Going back to the case in point, the impressive longevity of Atelier (which is less surprising given how much I enjoyed the caramel and szechuan pepper glazed duck with aubergine puree when we visited) can be refined a little: it should be included in the “already existing in June 2003″ category, so I can (with a few heroic assumptions), refine that 10% estimate above.
Graph 4 shows the number of restaurants that existed in June 2003 that survive in each time period, with actual (and imputed) data given by the dots. We need to extend this pattern by two years to get our 10 year survival estimate, and the graph shows simple linear and quadratic (by time) predictions, projected out to 2013.
Using the quadratic model (which is clearly a better fit), I predict that, of 18504 restaurants existing in June 2003, there will be about 4640 remaining in 2013: a survival rate of about 25%. This is an overestimate of the true survival rate, since it doesn’t take into account how new Atelier was in 2003 (just a couple of months old), but gives an upper bound to go with that 10% lower bound. One thing is for sure, the statistics show that the odds are against restaurants surviving for ten years.
So, having established that keeping a restaurant going for ten years is not easy in New South Wales, where does that leave us? Unfortunately the data don’t let me look at the characteristics of those restaurants that do survive, but that doesn’t stop me from speculating. It seems obvious that surviving restaurants will be, all other things equal, the better restaurants: those offering a great value proposition that keeps customers coming back for more, and those who manage their costs, have good relationships with their suppliers, and can weather any storms that random shocks might throw at them. Of course, sometimes these shocks are just too big.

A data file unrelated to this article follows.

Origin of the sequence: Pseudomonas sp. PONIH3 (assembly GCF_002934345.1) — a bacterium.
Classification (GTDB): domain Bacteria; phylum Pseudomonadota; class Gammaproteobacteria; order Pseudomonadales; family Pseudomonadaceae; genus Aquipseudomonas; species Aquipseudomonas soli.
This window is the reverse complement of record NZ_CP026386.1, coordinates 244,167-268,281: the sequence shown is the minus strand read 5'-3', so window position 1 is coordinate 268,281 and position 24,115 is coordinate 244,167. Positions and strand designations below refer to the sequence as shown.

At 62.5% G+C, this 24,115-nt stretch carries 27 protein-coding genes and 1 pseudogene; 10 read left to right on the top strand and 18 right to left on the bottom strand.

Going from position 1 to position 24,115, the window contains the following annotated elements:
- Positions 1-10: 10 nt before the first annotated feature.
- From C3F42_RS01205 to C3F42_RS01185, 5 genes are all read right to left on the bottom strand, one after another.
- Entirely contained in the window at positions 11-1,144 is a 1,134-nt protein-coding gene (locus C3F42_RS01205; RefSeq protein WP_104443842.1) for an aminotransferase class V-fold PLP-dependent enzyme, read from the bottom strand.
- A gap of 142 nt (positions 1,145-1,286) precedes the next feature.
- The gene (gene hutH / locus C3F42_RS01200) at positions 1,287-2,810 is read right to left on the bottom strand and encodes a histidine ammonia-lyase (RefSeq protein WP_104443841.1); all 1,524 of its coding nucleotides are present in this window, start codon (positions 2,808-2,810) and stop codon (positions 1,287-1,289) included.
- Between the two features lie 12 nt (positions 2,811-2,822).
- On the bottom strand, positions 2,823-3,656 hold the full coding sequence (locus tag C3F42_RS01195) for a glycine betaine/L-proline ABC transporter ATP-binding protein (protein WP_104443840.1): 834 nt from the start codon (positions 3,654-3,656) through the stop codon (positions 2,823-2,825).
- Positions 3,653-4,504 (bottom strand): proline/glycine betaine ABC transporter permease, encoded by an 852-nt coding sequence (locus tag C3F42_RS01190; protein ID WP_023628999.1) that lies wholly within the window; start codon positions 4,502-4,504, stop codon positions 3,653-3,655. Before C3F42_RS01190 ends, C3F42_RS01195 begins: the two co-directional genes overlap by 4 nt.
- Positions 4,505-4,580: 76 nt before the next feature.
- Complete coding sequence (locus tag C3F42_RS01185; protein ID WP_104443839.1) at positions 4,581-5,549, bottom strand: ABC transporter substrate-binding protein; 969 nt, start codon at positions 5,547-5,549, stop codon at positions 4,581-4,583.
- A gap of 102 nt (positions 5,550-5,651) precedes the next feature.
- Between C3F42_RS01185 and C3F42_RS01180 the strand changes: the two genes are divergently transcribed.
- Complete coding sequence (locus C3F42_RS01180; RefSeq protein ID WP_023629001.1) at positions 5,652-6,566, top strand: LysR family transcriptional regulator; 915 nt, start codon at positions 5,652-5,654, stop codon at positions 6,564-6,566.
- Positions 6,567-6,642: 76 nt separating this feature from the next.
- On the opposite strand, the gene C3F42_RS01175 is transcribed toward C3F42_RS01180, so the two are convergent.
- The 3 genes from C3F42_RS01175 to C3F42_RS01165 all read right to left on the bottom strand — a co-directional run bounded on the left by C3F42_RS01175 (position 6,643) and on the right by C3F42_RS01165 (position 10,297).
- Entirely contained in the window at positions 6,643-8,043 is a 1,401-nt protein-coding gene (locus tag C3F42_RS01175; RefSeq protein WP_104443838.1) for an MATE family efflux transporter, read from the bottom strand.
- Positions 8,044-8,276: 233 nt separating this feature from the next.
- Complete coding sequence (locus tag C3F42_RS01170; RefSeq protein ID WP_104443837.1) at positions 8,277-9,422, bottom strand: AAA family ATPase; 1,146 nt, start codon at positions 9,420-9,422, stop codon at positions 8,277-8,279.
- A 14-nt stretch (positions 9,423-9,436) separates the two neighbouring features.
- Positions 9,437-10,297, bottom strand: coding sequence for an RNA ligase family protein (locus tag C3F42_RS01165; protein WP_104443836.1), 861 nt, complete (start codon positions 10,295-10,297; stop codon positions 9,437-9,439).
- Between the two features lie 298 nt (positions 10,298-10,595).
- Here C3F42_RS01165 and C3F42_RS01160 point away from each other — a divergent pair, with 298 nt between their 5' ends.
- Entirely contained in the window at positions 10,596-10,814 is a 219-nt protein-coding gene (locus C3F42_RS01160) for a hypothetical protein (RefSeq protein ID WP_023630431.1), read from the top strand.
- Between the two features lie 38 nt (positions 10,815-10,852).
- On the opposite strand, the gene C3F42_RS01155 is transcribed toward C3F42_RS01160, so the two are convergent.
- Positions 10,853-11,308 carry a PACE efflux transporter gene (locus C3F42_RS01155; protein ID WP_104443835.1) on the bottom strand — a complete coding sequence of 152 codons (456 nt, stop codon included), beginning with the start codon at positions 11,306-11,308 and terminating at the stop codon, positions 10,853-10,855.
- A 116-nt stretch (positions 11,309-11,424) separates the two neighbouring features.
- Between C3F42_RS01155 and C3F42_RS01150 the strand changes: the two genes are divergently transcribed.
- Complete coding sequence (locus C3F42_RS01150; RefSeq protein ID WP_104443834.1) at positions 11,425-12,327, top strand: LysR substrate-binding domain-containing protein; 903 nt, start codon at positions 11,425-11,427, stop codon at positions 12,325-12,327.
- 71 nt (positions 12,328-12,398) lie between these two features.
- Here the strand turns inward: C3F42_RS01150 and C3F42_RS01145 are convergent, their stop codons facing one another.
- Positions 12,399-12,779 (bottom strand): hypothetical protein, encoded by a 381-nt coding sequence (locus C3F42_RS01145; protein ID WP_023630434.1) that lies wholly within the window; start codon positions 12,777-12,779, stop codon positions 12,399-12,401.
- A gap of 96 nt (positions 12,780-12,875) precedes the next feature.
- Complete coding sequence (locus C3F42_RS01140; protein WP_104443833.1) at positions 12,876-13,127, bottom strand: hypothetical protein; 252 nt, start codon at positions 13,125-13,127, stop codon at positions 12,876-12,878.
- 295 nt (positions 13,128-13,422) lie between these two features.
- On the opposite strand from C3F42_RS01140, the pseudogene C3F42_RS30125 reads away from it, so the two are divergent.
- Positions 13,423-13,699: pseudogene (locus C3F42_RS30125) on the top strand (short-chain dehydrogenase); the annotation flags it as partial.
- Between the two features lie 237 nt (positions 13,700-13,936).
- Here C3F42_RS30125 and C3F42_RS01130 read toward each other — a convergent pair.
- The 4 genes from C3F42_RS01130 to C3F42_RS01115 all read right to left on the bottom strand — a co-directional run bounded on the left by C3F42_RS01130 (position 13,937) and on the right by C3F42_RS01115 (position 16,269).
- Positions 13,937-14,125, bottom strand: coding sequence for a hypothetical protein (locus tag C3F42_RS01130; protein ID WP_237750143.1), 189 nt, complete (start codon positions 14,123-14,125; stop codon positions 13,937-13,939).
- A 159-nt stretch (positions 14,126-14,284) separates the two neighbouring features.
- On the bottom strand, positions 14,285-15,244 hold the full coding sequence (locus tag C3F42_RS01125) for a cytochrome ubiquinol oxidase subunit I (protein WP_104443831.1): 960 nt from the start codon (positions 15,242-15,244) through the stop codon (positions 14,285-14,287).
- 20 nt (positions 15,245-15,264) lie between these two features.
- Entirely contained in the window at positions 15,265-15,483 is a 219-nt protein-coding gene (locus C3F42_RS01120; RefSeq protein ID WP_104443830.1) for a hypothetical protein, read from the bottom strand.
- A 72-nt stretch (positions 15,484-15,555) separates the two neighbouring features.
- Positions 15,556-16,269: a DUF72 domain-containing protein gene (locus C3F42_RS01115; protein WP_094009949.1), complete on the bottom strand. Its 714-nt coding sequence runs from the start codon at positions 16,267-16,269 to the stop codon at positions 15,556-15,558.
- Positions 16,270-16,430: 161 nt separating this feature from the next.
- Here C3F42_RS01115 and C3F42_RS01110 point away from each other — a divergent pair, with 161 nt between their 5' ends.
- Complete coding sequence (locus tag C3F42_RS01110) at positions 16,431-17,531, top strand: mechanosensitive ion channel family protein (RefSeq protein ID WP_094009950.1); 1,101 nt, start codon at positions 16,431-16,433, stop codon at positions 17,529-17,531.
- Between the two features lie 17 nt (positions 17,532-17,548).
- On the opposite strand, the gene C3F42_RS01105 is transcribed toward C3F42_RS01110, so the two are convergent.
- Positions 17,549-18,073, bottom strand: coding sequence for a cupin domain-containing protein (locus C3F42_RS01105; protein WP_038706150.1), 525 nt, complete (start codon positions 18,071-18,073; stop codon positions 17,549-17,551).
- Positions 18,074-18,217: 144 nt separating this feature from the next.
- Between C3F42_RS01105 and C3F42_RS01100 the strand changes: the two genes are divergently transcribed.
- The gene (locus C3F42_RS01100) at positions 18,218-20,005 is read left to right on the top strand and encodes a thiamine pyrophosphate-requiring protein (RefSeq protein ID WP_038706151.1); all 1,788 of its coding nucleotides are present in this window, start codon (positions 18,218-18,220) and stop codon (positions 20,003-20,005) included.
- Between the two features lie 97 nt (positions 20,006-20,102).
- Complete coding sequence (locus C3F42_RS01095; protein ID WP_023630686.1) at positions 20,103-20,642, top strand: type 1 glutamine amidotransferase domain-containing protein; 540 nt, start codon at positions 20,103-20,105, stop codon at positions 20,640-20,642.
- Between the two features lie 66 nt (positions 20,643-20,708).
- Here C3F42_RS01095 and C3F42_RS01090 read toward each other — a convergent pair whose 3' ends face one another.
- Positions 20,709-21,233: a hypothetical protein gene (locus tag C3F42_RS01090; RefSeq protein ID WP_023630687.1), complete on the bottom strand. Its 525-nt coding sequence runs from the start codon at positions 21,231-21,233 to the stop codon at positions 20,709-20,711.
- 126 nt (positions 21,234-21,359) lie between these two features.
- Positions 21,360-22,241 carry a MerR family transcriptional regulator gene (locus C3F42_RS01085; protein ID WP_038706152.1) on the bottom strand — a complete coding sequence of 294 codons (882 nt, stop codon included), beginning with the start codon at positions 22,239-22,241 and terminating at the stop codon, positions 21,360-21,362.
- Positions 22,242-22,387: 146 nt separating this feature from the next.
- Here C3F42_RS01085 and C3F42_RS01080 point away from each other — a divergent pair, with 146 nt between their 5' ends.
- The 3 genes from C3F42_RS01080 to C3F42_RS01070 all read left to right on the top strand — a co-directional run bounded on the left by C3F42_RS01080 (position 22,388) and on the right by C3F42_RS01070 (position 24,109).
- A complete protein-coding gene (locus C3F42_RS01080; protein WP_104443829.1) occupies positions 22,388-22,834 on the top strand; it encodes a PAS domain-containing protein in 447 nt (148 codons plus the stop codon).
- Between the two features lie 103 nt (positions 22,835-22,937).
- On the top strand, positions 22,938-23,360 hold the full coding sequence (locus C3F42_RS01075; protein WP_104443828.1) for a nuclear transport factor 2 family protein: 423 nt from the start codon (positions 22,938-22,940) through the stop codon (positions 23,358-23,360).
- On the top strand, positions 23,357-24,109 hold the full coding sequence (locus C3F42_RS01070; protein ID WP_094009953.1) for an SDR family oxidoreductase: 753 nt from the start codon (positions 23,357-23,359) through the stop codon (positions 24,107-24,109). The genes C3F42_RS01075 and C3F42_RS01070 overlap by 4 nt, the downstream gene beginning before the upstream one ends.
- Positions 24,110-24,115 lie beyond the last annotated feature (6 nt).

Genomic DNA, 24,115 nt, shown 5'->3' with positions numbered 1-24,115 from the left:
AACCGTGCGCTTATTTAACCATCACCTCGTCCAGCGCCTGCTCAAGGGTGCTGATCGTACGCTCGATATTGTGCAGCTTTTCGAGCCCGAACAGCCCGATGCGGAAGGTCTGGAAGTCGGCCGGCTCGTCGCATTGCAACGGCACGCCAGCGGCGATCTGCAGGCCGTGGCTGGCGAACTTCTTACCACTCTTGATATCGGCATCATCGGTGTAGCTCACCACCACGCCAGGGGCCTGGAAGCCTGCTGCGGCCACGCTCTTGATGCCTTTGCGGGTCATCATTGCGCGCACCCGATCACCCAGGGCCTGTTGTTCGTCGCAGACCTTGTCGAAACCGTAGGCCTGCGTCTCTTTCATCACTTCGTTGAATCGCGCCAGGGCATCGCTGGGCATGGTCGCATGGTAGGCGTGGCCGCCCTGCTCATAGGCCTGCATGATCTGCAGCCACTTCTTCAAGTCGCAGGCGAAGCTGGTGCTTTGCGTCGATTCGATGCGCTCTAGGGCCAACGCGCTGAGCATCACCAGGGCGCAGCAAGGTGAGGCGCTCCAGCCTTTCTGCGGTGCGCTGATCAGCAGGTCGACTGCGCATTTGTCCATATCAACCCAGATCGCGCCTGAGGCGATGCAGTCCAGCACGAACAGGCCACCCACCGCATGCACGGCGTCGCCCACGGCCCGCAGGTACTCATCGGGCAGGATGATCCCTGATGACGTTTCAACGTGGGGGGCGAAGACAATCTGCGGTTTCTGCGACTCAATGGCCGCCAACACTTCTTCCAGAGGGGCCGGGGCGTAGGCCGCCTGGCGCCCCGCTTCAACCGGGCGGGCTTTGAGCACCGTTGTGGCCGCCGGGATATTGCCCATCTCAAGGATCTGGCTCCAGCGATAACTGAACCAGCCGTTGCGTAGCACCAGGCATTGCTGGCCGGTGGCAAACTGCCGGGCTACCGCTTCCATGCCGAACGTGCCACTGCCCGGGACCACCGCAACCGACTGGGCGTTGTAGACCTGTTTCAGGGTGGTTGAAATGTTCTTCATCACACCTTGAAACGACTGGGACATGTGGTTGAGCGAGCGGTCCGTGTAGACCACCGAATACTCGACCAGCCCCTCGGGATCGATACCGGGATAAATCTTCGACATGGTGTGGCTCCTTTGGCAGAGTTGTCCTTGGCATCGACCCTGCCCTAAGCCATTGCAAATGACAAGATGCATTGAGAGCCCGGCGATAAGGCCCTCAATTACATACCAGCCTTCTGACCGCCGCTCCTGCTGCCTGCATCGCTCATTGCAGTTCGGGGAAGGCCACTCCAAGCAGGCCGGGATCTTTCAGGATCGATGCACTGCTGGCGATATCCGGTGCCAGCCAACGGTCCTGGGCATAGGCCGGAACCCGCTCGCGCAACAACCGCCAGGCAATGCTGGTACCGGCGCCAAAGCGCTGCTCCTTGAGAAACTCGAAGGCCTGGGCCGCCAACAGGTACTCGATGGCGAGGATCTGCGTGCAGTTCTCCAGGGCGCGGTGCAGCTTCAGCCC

Alternatively, perhaps it’s just the ability to consistently serve extremely impressive soufflés.
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2. Extending to 2013 using the average exit rate gives a survival probability of 0.099, using the minimum observed exit rate gives 0.104 and using the maximum gives 0.093.
(Slightly) more technical notes:
All graphs and back of the envelope calculations are produced using data from the ABS “Counts of Australian Businesses, including Entries and Exits” covering 2003-2007, and 2007-2011. The scope and definition of a business changed between the two surveys, so the time series above are not continuous – notably in the later release businesses were only counted if actively trading, therefore the count of restaurants and cafes at June 2007 is 1483 lower in the later release. Data on total numbers, and of numbers of entries and exits used for graphs 1 and 2 above, is based on the “Cafes and Restaurants” industry classification; survival rates of existing and entering businesses are based on ANZIC Industry Subdivision “Food and Beverage Services”, so again these are not directly comparable.
For graph 2, I have defined small firms as the sum of those with no employees and those with fewer than 20 employees, since I’d expect a lot of movement between these two categories that will be correlated with the probability of exiting. For graph 4, I have assumed that the ongoing survival rate of businesses that existed in June 2003 and still existed in June 2007 can be represented by the survival rates from the series in the second release (existing businesses in 2007 and their survival through to 2011). So there’s plenty of assumptions made, and inconsistencies in the data, and what’s presented above is a pretty rough extraction, analysis and presentation. I’ll gladly receive any comments about what I should have done differently – leave me a comment or email me!